A wide gap between prices of different indices for same product-ferrochrome, indicates ineffectiveness of the pricing mechanism.

Above analysis has a wide range of potential results from 1.03 to 1.20 and the average from three scenarios comes to 1.14 USD/lb. This might be a reasonable level, given the market situation and winter slowdown for the industry. The level also corresponds well for CIF Shanghai and Benchmark average historical spread.

EU Benchmark vs CIF China South African HC FeCr

The average quarterly difference from 2015 till now is 0.35 USD/lb. Based on above forecast for Q1 2019, the difference comes to 0.34 USD/lb, which in line with the historical data.

Trade war pause

Ongoing trade negotiations between USA and China are decreasing the risk of full-out trade war. The temporary stop on further increases in import duties are improving the sentiment for the international trade. This sentiment could help to improve ferrochrome prices in Q1 2019.

Bloomberg reported that China will decrease or even eliminated its import duties on the US made cars This will give a boost to US car manufactures in the world’s largest consumer market. As the result the US domestic car production should increase thus increasing demand for stainless steel products. That in turn should even further improve USA demand for ferrochrome and ferroalloys. From the other hand improved demand might attract even more pressure from supply side as it has already happened in the second half of 2018.

FeCr Supply Factors Overview November, 2018

1. ESKOM has been in denial about coal cliff

  • ESKOM is now running short on the coal stocks at the major powerplants. According to South African news sources and Ferroalloynet.com, some of the plants have around 10 days of stockpiles, while the minimum required is at least 20 days. ESKOM has warned that the possibility of nationwide power outages is increasing.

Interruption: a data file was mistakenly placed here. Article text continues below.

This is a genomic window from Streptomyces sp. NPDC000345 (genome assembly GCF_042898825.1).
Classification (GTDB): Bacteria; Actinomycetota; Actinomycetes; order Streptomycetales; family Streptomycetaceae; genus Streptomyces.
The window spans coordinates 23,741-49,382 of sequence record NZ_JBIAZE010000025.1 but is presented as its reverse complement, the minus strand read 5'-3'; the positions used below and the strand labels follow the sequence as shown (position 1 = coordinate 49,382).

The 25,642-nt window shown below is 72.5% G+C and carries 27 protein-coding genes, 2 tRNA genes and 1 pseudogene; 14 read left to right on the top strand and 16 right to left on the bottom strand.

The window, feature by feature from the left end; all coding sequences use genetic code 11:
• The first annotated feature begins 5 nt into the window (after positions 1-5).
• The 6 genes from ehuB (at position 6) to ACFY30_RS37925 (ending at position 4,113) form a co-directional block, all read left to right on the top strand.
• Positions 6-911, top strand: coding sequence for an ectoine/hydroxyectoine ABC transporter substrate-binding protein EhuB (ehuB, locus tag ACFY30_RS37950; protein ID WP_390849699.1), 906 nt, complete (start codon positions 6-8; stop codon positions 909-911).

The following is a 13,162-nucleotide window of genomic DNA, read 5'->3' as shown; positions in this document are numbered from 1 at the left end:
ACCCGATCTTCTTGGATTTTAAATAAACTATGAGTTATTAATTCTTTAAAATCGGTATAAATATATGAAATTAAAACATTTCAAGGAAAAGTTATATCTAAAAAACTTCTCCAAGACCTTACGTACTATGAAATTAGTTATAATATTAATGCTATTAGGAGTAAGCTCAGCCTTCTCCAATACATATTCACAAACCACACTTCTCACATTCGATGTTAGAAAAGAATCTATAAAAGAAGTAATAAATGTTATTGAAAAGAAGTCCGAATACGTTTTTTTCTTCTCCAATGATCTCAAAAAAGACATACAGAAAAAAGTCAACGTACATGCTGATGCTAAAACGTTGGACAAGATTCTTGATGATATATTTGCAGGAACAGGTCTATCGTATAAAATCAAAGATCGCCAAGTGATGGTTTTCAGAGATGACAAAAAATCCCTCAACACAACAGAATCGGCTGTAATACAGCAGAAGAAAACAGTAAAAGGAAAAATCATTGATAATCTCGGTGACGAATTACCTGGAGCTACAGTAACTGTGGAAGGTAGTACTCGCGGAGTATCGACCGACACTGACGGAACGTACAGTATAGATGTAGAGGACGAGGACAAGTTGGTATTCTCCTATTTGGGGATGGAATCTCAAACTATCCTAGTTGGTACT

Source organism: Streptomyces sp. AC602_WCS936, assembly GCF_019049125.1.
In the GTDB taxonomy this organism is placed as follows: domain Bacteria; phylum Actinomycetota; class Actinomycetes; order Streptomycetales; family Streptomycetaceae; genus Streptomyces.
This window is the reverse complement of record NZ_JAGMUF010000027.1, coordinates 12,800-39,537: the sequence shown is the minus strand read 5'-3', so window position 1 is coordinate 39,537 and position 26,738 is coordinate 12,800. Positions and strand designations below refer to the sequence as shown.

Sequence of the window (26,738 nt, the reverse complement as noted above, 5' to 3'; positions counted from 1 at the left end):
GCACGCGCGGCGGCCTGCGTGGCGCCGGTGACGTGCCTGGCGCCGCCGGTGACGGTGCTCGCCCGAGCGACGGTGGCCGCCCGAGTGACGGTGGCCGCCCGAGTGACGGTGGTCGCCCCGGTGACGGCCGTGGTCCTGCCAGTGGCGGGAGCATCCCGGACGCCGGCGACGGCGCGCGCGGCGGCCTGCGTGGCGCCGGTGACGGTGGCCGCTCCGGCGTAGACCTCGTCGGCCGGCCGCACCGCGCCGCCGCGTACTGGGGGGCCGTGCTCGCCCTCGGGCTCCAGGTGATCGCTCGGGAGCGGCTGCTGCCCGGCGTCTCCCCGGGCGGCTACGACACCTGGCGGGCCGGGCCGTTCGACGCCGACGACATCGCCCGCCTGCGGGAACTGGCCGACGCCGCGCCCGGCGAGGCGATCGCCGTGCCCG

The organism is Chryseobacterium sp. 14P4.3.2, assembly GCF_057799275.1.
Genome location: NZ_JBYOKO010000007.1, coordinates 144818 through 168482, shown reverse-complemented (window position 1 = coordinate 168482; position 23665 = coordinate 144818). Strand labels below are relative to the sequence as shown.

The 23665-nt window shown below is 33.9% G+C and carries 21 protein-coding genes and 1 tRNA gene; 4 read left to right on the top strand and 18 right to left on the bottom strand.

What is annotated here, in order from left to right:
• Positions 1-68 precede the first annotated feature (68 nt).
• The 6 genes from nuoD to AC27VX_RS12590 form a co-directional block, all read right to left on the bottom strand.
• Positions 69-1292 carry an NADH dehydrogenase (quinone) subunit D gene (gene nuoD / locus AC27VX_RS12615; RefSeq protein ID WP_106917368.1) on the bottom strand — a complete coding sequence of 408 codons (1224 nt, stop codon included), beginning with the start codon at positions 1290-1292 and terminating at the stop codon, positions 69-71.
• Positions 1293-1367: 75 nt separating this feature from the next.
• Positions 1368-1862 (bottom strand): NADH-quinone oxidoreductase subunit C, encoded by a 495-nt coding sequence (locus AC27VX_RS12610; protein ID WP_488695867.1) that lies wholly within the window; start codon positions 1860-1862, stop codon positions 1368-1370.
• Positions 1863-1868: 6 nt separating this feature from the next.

• This problem continues to undermine governments attempts to attract more foreign investments in the country. Since such uncertainty most likely will push investors in the opposite direction.
  • This issue is growing on the weekly basis and continues to create major obstacle for the ferrochrome industry. Without stable supply of electricity, possible power shedding and outages, the industry most likely will continue to shrink at least for a short-term.
  • As the result, that might increase production and shipments of chromium ore, since its production is less electricity demanding.
  • To be a building block for the economy and the ferrochrome industry ESKOM will need to address the main problems and implement fundamental changes to solve them.

2. High-carbon Ferrochrome capacity release Chinese provinces in November 2018 (source: Ferroalloynet.com)

  • Guizhou November output is expected to be around 27,900 tonnes, which represents 34% of the total monthly capacity. The drop from October is around 2%.
  • Sichuan November output is expected to be around 33,000 tonnes, which represents 24% of the total monthly capacity. The drop from October is around 17%.
  • Hunan November output is expected to be around 13,000 tonnes, which represents 23% of the total monthly capacity. The drop from October is around 17%.
  • Northwest Region November output is expected to be around 21,200 tonnes, which represents 25% of the total monthly capacity. The increase from October is around 8%.
  • Shanxi November output is expected to be around 36,900 tonnes, which represents 40% of the total monthly capacity. The increase from October is around 2%.
  • There is no final output data for total Chinese ferrochrome production for November, but it is likely that the total output will decrease.
  • The obvious factors for the production slowdown are decrease in China tender prices for November, which put a lot of meltshops in a disadvantage due to high cost of production and ongoing environmental shutdowns.
  • Additionally, the above-mentioned provinces house a considerable amount of small ferrochrome meltshops. There is a chance that after environmental inspections some of them won’t return to the operations.

3. Despite decrease in ferrochrome production in South Africa and China it remains to be seen how the supply/demand balance will be affected. The question marks are the stainless-steel production further direction during slower winter months, environmental shutdowns in China and drop in stainless-steel prices on the background of various trade tensions concerns.